In Washington, Whitman College joins University of Puget Sound and CityU on a list of schools that have de-emphasized standard test scores for admission.

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Students applying to Whitman College can now ditch their SAT or ACT scores if they choose, but high school students in general would be well advised to both take and score well on either exam regardless of where they want to earn a four-year degree.

The standardized SAT and ACT tests are the predominant college entrance exams still used in the application process by the majority of the nation’s four-year institutions of higher learning.

Whitman officials, however, announced last month they will make submission of either of the exam scores optional starting this year.

A news release on the change stated Whitman had assessed the value of standardized test scores in recent years and found high school grade-point averages were a stronger predictor of academic success at the college, and that standardized exams were not predictive of whether a student will graduate.

Some studies indicate performance on the SAT is closely linked to family income and education level, while others suggest a possible testing bias against certain minority students, the college said.

“By making standardized test scores optional, we hope to broaden our already strong applicant pool and increase access for outstanding students from groups who have been historically underrepresented,” Tony Cabasco, Whitman’s dean of admission and financial aid, said in the release.

Students applying to Whitman will still have the option to submit their scores for consideration in the admission process, but can choose not to if they think the scores do not accurately reflect their academic abilities. Students who choose not to submit test scores will still be given equal consideration for admission and for all forms of financial aid for which they qualify, the college said.

“If a student is particularly proud of their test scores and thinks they are a good representation of their academic preparedness, then they absolutely should include it,” college spokeswoman Gina Ohnstad said in a email to the Union-Bulletin.

The move puts Whitman in a vanguard with 870 other colleges nationwide — about 34 percent of U.S. colleges and universities — that have de-emphasized the SAT and ACT, according to The National Center for Fair and Open Testing.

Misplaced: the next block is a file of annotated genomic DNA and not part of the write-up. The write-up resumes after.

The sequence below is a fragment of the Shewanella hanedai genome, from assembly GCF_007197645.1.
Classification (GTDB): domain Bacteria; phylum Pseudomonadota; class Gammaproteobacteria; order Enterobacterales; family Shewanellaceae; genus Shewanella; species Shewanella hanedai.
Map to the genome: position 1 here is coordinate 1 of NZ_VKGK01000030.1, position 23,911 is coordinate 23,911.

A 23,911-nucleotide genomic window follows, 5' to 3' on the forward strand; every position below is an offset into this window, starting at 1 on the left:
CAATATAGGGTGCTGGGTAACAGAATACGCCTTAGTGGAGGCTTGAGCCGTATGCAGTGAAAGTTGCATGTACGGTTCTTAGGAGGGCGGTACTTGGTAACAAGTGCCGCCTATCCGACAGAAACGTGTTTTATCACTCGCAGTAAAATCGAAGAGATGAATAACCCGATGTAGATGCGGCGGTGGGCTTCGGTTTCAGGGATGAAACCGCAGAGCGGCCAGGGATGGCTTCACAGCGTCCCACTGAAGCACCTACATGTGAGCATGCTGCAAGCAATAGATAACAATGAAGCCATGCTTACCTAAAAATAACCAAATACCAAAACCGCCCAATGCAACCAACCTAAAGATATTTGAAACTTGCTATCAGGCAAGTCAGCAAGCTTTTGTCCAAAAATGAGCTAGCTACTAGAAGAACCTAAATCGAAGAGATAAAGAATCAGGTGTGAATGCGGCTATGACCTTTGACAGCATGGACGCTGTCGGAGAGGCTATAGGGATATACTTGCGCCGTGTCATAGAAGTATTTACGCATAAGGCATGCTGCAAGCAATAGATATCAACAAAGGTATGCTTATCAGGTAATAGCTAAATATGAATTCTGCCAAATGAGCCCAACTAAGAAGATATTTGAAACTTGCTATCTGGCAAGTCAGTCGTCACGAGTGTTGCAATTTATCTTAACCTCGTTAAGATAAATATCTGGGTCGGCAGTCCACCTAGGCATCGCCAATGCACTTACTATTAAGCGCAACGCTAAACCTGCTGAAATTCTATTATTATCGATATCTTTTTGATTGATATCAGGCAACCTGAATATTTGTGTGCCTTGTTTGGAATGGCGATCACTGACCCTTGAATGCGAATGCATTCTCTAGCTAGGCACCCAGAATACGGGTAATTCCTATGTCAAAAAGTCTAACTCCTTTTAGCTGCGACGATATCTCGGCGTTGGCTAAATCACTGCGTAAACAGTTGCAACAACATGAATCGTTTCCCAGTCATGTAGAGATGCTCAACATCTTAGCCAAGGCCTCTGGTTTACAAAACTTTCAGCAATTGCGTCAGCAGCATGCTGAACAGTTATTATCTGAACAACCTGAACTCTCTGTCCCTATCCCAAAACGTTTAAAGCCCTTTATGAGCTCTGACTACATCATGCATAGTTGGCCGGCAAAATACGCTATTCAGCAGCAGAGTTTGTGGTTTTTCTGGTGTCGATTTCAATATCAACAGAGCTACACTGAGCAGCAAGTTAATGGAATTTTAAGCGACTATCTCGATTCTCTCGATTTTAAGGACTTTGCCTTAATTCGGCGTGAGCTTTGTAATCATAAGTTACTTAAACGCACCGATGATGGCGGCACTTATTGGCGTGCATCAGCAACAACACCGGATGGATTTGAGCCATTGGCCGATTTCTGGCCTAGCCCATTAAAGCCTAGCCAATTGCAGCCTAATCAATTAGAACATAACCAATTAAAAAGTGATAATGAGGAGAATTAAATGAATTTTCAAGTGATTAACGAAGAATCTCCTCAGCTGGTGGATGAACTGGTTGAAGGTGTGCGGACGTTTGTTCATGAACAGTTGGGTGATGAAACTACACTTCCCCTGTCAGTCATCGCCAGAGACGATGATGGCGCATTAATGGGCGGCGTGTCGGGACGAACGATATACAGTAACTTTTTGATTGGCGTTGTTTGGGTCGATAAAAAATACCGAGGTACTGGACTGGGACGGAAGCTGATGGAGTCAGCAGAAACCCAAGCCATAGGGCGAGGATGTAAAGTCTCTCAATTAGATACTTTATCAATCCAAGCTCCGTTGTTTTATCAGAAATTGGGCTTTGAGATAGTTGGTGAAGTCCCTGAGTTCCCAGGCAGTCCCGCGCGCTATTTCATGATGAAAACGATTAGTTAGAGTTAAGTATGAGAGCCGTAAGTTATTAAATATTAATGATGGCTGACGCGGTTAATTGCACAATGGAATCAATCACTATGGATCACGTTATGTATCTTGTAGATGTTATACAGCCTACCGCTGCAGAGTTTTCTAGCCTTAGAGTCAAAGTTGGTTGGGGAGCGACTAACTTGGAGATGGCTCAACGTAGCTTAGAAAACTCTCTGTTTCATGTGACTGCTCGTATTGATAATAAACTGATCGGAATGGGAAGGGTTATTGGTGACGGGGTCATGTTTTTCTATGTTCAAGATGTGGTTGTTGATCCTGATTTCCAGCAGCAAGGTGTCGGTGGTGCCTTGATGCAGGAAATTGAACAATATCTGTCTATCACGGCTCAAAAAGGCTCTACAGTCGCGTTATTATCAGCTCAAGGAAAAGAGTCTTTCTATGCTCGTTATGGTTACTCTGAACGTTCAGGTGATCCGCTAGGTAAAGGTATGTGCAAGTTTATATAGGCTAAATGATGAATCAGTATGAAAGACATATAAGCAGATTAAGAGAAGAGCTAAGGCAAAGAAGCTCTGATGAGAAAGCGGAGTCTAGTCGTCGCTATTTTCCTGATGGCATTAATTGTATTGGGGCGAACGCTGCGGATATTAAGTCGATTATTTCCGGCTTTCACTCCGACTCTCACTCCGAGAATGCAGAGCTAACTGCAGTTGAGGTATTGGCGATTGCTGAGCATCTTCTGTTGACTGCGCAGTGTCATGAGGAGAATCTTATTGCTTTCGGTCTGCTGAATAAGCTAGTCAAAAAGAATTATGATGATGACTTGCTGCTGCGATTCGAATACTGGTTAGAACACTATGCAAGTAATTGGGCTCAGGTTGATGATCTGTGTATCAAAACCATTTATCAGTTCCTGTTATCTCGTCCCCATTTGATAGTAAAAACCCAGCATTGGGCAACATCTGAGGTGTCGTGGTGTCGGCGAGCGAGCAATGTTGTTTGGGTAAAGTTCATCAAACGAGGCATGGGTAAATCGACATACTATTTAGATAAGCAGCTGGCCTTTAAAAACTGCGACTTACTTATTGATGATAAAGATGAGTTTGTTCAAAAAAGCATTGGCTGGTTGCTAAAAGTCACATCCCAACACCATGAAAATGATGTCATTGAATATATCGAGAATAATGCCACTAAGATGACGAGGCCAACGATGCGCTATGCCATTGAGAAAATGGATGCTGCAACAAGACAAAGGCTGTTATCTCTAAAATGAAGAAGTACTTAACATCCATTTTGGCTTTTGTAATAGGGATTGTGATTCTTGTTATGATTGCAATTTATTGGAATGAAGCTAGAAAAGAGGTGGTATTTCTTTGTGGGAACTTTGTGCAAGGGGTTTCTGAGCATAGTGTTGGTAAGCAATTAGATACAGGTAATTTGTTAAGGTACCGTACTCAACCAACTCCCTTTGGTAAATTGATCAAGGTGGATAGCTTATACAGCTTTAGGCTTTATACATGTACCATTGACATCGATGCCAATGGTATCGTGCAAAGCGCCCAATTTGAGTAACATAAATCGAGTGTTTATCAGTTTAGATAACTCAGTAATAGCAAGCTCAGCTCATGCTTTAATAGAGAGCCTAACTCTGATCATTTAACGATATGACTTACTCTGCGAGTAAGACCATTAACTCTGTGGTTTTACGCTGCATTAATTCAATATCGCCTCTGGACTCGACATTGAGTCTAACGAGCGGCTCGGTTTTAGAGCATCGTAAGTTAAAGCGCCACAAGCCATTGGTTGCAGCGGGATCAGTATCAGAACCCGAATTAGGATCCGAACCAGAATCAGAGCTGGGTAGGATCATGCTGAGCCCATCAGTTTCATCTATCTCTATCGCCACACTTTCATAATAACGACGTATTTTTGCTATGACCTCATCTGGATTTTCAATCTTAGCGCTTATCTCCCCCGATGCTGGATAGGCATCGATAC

But the two staple tests for college-bound high school seniors continue to remain important — even for seniors who plan to attend one of the 870 that have de-emphasized the scores. That’s because many of the 870 still require and use SAT or ACT scores for other reasons.

At Walla Walla University — which made the de-emphasized list — SAT or ACT scores are not used in the application process except for home-schooled students. But university officials do require all applicants submit either SAT or ACT scores, which are then used for course placement and determining majors.

Such is the case for Eastern Washington University, also among the 870. (Among other universities in Washington on the de-emphasized list: University of Puget Sound and CityU.)

EWU Associate Vice President of Enrollment Neil Woolf said either a GPA or standardized scores can be used by applicants and both must be submitted.

He added that if he had his druthers about it, he would rather the student get in with a high GPA. But even if EWU applicants have GPAs of 4.0 — at EWU a cumulative high school GPA of 3.3 assures acceptance — they must still submit their test scores.

“We will look at test scores but we won’t scrutinize them,” Woolf said. “Either your GPA gets you in or a super high SAT or ACT will also get you in.”

Like WWU, EWU also uses the SAT or ACT scores for student placement.

As for Whitman, Ohnstad said the college’s placement program uses a holistic approach that includes high school coursework, application essays, recommendation letters, involvement in school and community activities, work history, leadership positions and a variety of other factors.

There is yet another good reason for high school students to take and get high SAT scores: money.

At EWU, a future freshman can earn up to $3,500 off annual tuition through honors and scholarship programs. But those applicants must have both a minimum GPA of 3.6 and superior SAT scores in reading and math.

Robert Schaeffer of The Center for Fair and Open Testing said his organization opposes using SAT and ACT scores to determine scholarships, adding studies show students of higher-income households do better on the SAT or ACT than those from lower-income households.

“Those test scores are poor predictors of academic readiness,” he said, “ … and the well-to-do kids get the lion’s share because they have the means to get the higher scores.”

Officials at Whitman agree, and they noted that they do not use SAT or ACT scores when determining merit or need-based scholarships.

Walla Walla School District officials added they will continue to urge students to take either the SAT or ACT because they are still required by the majority of the nation’s four-year colleges.

“Often when students take the SAT for the first time they are not sure where they will attend school after high school graduation,” wrote Christy Krutulis, the District’s executive director of teaching and learning. “(W)e’ll continue to encourage students to participate to help ensure they have the pieces they need should the college or university they apply to still require it.”